VANCOUVER, Canada—When the 2014 NWSL allocation list was released earlier this month a pair of notable Canadians were not among the allocated players selected by Canada’s coach John Herdman. Rhian Wilkinson and Brittany Baxter both turned down an opportunity at a guaranteed contract in the NWSL for this upcoming season.
Wilkinson competed for the Boston Breakers last season, starting in 11 of her 14 appearances while adding two goals and an assist. The right back provided valuable experience for a young Boston team that struggled throughout an up and down season. But she decided she didn’t want to return to the league in 2014.
“For me it wasn’t the right decision,” she said last week, soon after being introduced as a member of the FIFA Strategic Committee. “I for personal reasons felt that I should be in Canada for this coming season. It was a hard decision, I really enjoyed my teammates in Boston and I think they’re going to do very well this year. It’s one of those decisions that you hummed and hawed about and went back and forth with but after talking to the people I trust and love that was the decision for me.”
The Quebec native is going to explore all of her options as she decides what her next best possible career move is. Wilkinson plans on taking a look at coaching to see if that’s something she might be interested in pursuing after her playing days are done.
“I haven’t finalized my plans yet. I think there are going to be a lot of youth national team camps that I hope to be a part of. In more than one way I hope I can train with them but also I’d like to start learning a bit more about coaching. Whether that’s what I want to do in the future, I don’t know. I do think it’s a good opportunity for me to explore those avenues and see if that’s something I might want to do.”
Coming off an exciting 2012 London Olympics that saw Canada win bronze, speculation turned to the possibility of Wilkinson hanging up her boots and stepping away from the Canadian national team. It was a close decision that almost had the veteran defender ready to call it quits. As of right now she has zero plans to retire, and Herdman is a big reason why she continued.
“Absolutely, I’m 31. I had planned on retiring after the Olympics and I thought that was a good time at 30, but I really couldn’t,” Wilkinson said. “I’m in love with this team, I love it, and love playing for John. He really re-ignited the passion for the game in me and I’m really enjoying it.”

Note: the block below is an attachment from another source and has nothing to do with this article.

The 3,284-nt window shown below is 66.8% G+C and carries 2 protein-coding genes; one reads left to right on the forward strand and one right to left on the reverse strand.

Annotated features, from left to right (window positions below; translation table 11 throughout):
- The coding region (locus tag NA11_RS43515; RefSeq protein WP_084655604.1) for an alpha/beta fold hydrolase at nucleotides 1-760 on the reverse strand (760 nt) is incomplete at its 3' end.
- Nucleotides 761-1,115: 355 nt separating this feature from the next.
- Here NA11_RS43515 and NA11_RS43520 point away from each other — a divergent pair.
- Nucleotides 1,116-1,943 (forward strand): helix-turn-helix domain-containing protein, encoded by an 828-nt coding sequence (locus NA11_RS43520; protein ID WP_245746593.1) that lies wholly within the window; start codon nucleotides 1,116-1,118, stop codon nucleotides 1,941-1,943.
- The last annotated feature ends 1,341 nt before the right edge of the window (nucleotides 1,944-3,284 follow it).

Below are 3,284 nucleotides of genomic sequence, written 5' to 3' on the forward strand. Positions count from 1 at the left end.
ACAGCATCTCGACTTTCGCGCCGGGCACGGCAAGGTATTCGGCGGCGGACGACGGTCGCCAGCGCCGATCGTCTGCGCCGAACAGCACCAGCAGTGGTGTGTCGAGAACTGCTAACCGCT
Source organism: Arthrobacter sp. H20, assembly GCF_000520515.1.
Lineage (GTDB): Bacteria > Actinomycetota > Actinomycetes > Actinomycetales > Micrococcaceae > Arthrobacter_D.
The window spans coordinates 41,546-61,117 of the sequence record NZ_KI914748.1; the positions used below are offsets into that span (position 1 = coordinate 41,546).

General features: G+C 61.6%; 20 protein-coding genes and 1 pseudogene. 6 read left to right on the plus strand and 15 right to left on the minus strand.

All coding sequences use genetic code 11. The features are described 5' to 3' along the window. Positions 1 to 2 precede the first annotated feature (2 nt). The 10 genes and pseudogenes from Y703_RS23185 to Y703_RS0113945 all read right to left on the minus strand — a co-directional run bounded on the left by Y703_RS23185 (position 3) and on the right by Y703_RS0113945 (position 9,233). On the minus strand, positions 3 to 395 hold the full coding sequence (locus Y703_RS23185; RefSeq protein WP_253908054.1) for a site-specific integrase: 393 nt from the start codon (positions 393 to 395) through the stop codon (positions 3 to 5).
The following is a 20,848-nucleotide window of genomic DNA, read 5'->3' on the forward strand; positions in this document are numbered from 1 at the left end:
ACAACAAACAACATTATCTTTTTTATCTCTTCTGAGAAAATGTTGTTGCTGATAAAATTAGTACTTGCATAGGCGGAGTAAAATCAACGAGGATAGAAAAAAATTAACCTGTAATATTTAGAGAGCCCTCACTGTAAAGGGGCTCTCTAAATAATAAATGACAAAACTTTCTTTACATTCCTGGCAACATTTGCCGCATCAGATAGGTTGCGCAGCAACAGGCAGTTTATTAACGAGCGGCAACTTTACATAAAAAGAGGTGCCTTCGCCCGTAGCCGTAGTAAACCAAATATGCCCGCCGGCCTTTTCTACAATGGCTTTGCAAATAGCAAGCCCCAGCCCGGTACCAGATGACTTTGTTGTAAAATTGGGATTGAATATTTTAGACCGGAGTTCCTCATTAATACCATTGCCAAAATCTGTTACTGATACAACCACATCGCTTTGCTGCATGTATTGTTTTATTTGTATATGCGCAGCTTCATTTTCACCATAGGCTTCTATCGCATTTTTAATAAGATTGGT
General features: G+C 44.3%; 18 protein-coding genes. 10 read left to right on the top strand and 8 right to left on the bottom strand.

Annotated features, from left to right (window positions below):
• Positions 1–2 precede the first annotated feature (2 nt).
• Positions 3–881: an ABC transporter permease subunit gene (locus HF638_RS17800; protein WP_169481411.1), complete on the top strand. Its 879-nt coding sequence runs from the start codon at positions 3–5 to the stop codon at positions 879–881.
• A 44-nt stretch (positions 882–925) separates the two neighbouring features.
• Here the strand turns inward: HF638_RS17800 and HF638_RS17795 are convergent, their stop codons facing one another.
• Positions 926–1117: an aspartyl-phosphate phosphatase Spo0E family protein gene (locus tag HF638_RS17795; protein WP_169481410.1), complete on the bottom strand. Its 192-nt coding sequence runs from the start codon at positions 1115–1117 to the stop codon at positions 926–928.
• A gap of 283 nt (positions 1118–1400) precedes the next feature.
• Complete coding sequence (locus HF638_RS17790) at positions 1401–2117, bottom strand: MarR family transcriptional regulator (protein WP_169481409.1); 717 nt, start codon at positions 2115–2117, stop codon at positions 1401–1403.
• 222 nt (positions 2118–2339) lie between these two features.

Wilkinson is adamant that she isn’t retiring anytime soon and she talked about when and how she envisions she might decide to finish her playing career.
“Nope, I’m not retiring. You don’t really retire from the national team, you’re often told that maybe it’s time to step away. At the moment John still sees me in his plans and I hope to continue that. It’s an honour to play for your country and I want to do that for as long as possible.
“I’m committed to being a hundred percent ready to play for Canada and I’ll do that however I think is best and that will take on many different forms I think during the next year.”
On Jan. 19, Wilkinson was appointed to the FIFA Strategic Committee. She will work alongside representatives from around the world to develop football, political, economic, and social status strategies that benefit the global game.
Baxter won’t play in NWSL, either
Brittany Baxter was not able to play in the inaugural season of the NWSL as she was recovering from a serious knee injury sustained in the 2013 Cyprus Cup. Baxter is healthy this time around and she was a surprise omission from the NWSL allocation list.
The 28-year-old offered up an update on her knee and her plans going forward.
“It’s good, it’s definitely on the upswing. My knee definitely feels a lot stronger than it has in the past couple of years. I think at this point I need to be conscious of just improving my strength in my knee and making sure that I’m doing the right thing. There’s a lot of people that I’m working with to make sure that I’m headed in the right direction and so I think it makes the most sense to keep on working towards that around here (Vancouver).”
Baxter enjoys the comforts of training in her hometown of Vancouver, where Canada has been in residency camp, and she’s cautious of making any concrete future playing plans.
“I think it’s more about keeping aware of the stage right now and just making sure that I don’t take steps backwards and that I continue in the right direction. I’m feeling really good and I think it makes the most sense to keep on with what I’ve been doing locally and taking it from there.”
As of right now, Baxter has not ruled out playing for a club team at some point during this year but for now she wants to remain in Vancouver, close to her home and she decides what she wants to do.
“I haven’t really thought that far ahead yet. I’ll definitely be doing something, but in terms what and with who yet I’m not too sure.”
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